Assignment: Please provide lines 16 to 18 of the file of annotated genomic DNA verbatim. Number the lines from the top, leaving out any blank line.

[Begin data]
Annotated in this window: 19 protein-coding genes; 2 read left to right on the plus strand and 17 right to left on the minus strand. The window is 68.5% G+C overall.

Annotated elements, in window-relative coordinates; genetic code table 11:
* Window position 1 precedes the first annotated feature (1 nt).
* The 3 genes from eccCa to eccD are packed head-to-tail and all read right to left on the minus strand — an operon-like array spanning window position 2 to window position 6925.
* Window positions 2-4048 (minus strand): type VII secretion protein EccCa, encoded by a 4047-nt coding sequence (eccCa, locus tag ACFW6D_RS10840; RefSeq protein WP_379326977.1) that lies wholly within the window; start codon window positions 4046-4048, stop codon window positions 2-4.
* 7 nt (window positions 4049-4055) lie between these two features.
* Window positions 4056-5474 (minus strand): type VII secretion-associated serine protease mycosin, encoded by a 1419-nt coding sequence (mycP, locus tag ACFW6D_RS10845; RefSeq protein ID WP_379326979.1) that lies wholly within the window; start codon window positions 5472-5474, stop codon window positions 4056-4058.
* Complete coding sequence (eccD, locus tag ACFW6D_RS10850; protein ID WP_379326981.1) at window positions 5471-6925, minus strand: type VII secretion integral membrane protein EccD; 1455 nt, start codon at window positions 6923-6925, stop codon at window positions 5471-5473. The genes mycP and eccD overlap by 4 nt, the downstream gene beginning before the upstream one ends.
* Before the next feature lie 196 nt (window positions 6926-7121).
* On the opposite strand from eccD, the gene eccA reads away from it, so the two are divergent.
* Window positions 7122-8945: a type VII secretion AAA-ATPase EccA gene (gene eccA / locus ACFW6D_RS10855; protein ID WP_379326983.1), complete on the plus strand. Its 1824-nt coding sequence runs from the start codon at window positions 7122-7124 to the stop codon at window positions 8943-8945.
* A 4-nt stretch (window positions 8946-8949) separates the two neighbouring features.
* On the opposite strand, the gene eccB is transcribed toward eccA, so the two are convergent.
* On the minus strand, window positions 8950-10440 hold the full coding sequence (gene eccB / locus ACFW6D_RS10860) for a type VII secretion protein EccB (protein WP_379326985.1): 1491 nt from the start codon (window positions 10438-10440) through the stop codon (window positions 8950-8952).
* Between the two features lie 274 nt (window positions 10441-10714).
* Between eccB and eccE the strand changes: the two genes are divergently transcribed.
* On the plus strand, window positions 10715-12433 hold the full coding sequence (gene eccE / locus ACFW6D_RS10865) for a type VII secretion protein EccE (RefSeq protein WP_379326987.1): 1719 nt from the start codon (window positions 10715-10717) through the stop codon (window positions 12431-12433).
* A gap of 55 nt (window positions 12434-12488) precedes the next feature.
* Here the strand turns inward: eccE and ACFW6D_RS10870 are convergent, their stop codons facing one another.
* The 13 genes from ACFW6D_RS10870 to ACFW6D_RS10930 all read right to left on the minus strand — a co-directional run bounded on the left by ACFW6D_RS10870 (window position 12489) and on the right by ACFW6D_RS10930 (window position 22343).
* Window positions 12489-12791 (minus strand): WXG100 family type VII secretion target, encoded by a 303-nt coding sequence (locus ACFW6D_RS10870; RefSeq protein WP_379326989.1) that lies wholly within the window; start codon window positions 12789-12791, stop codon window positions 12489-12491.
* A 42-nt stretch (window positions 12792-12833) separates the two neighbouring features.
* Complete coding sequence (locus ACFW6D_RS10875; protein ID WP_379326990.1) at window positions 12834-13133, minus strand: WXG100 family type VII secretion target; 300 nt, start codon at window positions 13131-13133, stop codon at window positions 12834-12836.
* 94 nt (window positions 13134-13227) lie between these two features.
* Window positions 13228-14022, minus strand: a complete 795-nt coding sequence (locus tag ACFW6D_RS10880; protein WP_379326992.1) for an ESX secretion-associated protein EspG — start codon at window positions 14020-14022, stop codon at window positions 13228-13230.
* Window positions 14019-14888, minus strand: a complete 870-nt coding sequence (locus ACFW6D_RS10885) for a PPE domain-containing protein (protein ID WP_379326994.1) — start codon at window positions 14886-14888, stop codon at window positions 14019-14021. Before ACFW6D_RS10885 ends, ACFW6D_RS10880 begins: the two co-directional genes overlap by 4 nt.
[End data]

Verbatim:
* Between eccB and eccE the strand changes: the two genes are divergently transcribed.
* On the plus strand, window positions 10715-12433 hold the full coding sequence (gene eccE / locus ACFW6D_RS10865) for a type VII secretion protein EccE (RefSeq protein WP_379326987.1): 1719 nt from the start codon (window positions 10715-10717) through the stop codon (window positions 12431-12433).
* A gap of 55 nt (window positions 12434-12488) precedes the next feature.